When your dog passes the CGCA test, the evaluator will give you the paperwork to send to AKC to request the CGCA title certificate.


With the introduction of AKC Community Canine, the Canine Good Citizen Program now provides a comprehensive 3 level training program for you and your dog.

AKC S.T.A.R. Puppy:

First Step in Training

You and your puppy attend a class at least 6 weeks long to earn the STAR
certificate and gold medal. S.T.A.R. stands for Socialization, Training, Activity, and Responsible dog ownership.

Canine Good Citizen:

Is for Responsible Owners that want Well-Mannered Dogs.

AKC’s Canine Good Citizen program is recognized as the gold standard for dog behavior. In CGC, dogs who pass the 10 step CGC test can earn a certificate and/or the official AKC CGC title.

AKC Community Canine:

Can be described as Advanced CGC. AKC Community Canine extends the skills learned in CGC to the community, Dogs who pass the AKC Community Canine test are eligible for the “CGCA” (Advanced CGC) title.

Age Requirements for Dogs

There is no age limit for dogs taking the AKC Community Canine test. However, before taking the test, dogs must have a Canine Good Citizen test on record at AKC.

There are several exceptions to having no age limit at an AKC Community Canine test. When AKC Community Canine tests are given in conjunction with AKC events, clubs enforce the regulations for all activities.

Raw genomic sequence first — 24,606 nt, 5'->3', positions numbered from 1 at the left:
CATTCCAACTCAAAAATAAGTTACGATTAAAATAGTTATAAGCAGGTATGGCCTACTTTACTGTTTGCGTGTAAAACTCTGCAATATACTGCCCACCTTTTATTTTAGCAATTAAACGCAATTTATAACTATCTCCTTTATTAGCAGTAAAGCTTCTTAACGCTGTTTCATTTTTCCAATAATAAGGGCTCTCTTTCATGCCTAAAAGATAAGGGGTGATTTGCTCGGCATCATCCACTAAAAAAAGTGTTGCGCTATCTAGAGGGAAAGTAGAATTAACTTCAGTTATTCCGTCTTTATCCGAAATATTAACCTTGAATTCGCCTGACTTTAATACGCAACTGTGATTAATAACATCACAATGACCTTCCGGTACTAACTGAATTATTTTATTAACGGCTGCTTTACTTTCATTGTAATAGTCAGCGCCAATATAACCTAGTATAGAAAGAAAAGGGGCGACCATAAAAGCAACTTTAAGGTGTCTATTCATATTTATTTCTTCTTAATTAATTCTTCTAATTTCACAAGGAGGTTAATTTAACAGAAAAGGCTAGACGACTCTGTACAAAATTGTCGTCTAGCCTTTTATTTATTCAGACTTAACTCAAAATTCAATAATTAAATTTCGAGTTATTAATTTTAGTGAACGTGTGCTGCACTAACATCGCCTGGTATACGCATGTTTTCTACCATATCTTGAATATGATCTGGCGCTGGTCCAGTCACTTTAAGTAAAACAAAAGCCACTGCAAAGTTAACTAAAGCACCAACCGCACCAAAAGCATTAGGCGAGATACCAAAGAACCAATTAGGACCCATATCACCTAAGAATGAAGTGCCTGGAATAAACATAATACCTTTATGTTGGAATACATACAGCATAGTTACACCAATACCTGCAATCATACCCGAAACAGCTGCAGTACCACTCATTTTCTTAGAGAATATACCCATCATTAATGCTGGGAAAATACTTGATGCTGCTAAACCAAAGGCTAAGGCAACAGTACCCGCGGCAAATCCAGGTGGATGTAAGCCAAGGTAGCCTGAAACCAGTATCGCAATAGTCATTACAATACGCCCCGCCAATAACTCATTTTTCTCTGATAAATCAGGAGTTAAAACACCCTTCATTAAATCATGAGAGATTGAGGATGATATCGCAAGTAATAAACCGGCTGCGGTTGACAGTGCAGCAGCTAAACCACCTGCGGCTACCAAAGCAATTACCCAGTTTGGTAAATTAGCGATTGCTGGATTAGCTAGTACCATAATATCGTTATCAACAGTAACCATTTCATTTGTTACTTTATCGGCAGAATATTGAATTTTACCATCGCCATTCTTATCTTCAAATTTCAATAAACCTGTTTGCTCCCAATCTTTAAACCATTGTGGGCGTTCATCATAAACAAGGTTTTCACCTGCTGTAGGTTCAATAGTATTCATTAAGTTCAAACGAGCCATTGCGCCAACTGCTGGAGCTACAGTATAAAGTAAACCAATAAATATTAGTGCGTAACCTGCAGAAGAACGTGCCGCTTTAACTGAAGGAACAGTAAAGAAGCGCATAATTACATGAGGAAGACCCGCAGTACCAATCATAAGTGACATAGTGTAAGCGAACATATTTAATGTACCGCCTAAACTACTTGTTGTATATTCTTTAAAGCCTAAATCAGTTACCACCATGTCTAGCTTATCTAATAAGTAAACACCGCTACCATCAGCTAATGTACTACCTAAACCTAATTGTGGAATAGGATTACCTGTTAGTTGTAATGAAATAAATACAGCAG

Collar, Leashes and Equipment

All tests must be performed on leash. Dogs should wear well-fitting buckle or slip collars (including martingales) or body harnesses. Body harnesses should not restrict the movement of the dog. Special training equipment such as pinch collars and head collars are not permitted. The leash should be made of either leather or fabric. Retractable leashes may not be used in the test.

We recognize that special training collars may be valuable equipment in the beginning stages of dog training, however, we feel that dogs are ready to be tested after they have been transitioned to a slip or buckle collar (body harnesses are also acceptable). If an evaluator is teaching classes and does not feel comfortable with one of the permitted collars, students may be required to take the test in the type of collar used in class (as long as it is permitted by AKC for testing). If the test is advertised for the general public, all of the permitted collar types and body harnesses should be allowed in the test.


Test-giving organizations and individual evaluators may charge a fee for conducting an AKC Community Canine test. Fees are used to cover the costs of test kits, mailing, copying, and advertising related to the test. Private trainers sometimes charge a fee for a testing session that is commensurate with their hourly rate of service. There is a $20.00 processing fee that the dog owner will pay to the AKC for the AKC Community Canine title.